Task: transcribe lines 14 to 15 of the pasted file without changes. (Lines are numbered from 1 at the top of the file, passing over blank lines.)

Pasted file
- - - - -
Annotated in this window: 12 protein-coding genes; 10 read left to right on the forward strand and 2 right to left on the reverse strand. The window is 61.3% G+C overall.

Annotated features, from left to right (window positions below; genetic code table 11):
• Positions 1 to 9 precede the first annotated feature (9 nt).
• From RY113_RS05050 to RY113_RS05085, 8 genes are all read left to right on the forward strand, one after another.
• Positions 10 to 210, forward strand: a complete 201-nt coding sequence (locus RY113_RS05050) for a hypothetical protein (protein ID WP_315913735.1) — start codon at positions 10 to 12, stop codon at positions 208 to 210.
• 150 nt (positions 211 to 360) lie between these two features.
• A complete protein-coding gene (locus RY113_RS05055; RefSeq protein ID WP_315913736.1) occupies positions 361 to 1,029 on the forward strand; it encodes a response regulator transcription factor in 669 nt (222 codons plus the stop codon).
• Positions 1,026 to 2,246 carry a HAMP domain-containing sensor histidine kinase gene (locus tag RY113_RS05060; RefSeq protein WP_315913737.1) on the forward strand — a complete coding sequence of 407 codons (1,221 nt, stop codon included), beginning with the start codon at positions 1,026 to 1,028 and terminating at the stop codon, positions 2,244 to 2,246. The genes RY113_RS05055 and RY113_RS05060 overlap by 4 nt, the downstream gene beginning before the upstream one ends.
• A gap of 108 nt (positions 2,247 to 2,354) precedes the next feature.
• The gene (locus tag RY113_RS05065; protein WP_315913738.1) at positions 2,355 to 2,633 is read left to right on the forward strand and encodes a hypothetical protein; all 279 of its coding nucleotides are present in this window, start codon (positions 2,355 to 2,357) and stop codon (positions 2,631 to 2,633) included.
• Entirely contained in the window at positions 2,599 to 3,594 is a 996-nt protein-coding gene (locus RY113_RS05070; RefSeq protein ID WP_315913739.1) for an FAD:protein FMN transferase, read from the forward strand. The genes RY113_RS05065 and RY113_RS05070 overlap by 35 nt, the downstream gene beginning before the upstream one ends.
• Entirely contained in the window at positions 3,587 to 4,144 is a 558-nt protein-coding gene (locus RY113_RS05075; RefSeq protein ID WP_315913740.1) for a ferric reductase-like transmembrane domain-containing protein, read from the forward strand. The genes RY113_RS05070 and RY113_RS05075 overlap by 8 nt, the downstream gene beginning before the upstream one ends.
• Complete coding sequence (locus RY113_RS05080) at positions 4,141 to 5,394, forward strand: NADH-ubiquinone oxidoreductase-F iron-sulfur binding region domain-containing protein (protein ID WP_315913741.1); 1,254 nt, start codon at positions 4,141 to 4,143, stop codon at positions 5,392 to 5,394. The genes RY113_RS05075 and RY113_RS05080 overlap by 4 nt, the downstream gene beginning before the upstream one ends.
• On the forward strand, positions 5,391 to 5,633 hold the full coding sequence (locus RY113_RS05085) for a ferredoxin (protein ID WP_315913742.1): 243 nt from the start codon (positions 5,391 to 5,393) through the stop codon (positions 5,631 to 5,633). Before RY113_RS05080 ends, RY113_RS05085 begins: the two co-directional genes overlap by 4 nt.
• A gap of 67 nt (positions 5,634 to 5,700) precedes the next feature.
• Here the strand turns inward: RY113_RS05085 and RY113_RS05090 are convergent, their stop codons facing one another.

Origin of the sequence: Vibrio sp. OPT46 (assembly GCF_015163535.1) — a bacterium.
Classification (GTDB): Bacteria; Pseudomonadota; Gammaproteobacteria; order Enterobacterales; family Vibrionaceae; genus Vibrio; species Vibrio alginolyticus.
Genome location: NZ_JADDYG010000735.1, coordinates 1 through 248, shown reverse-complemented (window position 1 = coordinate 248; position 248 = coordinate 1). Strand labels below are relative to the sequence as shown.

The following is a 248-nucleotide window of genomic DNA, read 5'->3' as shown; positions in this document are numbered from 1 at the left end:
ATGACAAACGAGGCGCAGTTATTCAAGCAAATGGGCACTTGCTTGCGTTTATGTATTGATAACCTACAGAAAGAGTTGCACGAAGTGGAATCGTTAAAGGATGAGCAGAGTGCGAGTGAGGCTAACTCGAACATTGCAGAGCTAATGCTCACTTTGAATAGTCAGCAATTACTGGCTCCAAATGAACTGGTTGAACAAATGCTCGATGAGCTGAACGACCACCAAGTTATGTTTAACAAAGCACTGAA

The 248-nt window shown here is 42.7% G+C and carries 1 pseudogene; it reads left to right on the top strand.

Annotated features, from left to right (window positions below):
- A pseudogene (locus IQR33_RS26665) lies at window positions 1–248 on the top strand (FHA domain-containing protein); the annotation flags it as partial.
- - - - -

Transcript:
• On the forward strand, positions 5,391 to 5,633 hold the full coding sequence (locus RY113_RS05085) for a ferredoxin (protein ID WP_315913742.1): 243 nt from the start codon (positions 5,391 to 5,393) through the stop codon (positions 5,631 to 5,633). Before RY113_RS05080 ends, RY113_RS05085 begins: the two co-directional genes overlap by 4 nt.
• A gap of 67 nt (positions 5,634 to 5,700) precedes the next feature.